The US (along with the rest of the west) likes to believe itself a virtuous defender of women’s rights. There is no doubt that a woman’s lot on the whole is likely to be better if she is born in the United States as opposed to, say, Afghanistan. But the relative advances made mask the many ways in which women are second-class citizens. The Ford-Kavanaugh affair spelled them all out in plain view: a culture of violence towards women in schools and universities; the cultural disdain towards women’s pain, evidenced in the public mockery of Ford’s experience by President Trump and the grotesque laughing faces lined up behind him at a Mississippi rally; the obdurate patriarchy underpinning the state and mobilising its machinery to ensure that Kavanaugh was shepherded to confirmation.

This dirty business was all conducted in language and ritual designed to vaunt the liberal greatness of the US, even while liberal values were undermined. We saw the self-conscious show of “respect for due process”, the charade of “moderate” Republicans in solemn deliberation, and the pantomime of supposed bipartisanship. Those at the sharp end of US foreign policy are familiar with this con, which advances cynical interests and atrocities abroad, but always with a supposedly heavy heart as it accepts the burden of living up to its values. The con has now been perpetrated on American women, told in tortured rhetoric by their representatives that a difficult moral decision has been made in the best interests of the nation. The language of aspiration, of hope in a better future, has been hijacked.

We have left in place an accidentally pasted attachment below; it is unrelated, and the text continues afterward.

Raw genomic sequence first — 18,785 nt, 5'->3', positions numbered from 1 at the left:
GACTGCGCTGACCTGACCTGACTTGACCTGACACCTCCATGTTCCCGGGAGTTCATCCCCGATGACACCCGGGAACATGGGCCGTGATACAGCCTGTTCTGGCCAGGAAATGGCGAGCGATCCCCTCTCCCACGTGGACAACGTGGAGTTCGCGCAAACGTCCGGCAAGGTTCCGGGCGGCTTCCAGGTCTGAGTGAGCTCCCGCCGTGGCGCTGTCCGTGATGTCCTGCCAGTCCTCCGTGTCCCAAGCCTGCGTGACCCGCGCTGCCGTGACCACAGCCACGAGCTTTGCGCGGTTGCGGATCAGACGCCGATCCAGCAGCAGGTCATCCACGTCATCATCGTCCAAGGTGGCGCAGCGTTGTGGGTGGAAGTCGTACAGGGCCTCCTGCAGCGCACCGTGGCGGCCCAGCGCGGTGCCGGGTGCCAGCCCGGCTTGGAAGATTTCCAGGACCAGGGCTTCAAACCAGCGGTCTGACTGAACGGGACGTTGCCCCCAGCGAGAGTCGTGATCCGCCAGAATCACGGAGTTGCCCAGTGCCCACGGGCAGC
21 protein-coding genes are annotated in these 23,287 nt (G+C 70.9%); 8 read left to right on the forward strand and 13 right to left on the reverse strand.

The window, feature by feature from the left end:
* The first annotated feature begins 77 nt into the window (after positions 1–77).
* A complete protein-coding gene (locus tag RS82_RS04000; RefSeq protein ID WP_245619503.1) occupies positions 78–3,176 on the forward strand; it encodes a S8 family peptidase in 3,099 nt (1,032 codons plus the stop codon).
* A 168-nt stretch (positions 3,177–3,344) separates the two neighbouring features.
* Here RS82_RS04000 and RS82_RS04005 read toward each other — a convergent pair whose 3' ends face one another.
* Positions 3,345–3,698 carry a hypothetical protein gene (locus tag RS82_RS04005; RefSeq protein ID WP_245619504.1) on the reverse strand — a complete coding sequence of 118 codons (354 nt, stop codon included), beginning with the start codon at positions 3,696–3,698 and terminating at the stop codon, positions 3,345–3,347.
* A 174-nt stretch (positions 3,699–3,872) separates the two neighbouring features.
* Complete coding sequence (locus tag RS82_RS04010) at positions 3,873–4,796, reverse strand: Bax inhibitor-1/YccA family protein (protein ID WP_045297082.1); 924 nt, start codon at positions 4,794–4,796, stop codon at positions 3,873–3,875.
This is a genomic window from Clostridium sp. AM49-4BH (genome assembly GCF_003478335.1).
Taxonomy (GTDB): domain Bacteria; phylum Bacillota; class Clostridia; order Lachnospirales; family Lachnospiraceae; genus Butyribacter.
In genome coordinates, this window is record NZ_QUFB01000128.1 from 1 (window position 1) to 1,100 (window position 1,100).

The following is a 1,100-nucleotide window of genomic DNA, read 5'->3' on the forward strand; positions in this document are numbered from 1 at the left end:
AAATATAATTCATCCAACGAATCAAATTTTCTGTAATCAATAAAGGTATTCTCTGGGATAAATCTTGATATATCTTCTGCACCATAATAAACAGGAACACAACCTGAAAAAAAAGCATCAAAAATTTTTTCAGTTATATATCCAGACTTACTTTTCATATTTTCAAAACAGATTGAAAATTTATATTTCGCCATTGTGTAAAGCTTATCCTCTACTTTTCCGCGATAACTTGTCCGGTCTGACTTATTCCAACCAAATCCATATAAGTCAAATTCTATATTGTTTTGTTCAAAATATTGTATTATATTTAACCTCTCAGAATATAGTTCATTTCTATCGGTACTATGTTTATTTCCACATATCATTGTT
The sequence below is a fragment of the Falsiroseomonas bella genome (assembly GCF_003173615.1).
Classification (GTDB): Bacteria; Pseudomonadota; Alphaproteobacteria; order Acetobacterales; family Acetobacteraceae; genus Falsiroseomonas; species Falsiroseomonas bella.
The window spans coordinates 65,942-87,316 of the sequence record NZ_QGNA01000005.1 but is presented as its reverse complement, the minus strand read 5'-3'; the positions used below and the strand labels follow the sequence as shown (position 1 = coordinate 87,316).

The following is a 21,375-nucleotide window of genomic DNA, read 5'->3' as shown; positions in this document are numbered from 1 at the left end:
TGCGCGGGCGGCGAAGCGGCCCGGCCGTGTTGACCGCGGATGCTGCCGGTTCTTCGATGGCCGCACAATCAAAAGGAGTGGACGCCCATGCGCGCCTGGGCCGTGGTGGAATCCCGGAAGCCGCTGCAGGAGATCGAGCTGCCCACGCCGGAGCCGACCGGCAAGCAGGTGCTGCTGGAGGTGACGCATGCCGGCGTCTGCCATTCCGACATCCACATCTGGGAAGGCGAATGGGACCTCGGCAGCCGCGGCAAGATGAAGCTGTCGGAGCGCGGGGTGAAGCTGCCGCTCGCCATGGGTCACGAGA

But the temptation to despair must be resisted. There will be other moments of reckoning. Martin Luther King’s arc is more like a zig-zag; a freehand scribble that loops, rising and falling, sometimes towards justice and at other times away from it. It is a frontline in the battle for justice that advances and retreats. Thinking of progress as some inexorable, linear thing, where achievements can be ticked off as settled for good, creates a false sense of comfort. It breeds the kind of complacency that ushered in a Trump victory, which has now installed a judge whose influence is likely to outlast Trump’s administration by decades.

When the system is so rigged against women, so hardwired against the promotion of their basic rights, the fight for justice is not fought in landmark battles. It is fought street by street, in messy skirmishes of unpredictable outcome. There is no guarantee that the Kavanaugh episode will unleash an anger that will finally turn the tide and fulfil the promise of the #MeToo movement. Right now, it looks like Ford’s efforts were for nothing, and the collective emotional investment of women from all over the world paid out no dividend in justice. But fighting for a cause is about the mundane hollowness of repetition.

Sometimes there will be a breakthrough, sometimes we will be pushed back. This is the arc of women’s activism throughout history, and it bends towards persistence. Victory is not certain, but defeat is – if we despair. We just have to show up and keep showing up. There is no other choice.

• Nesrine Malik is a Guardian columnist


Nesrine Malik

The GuardianTramp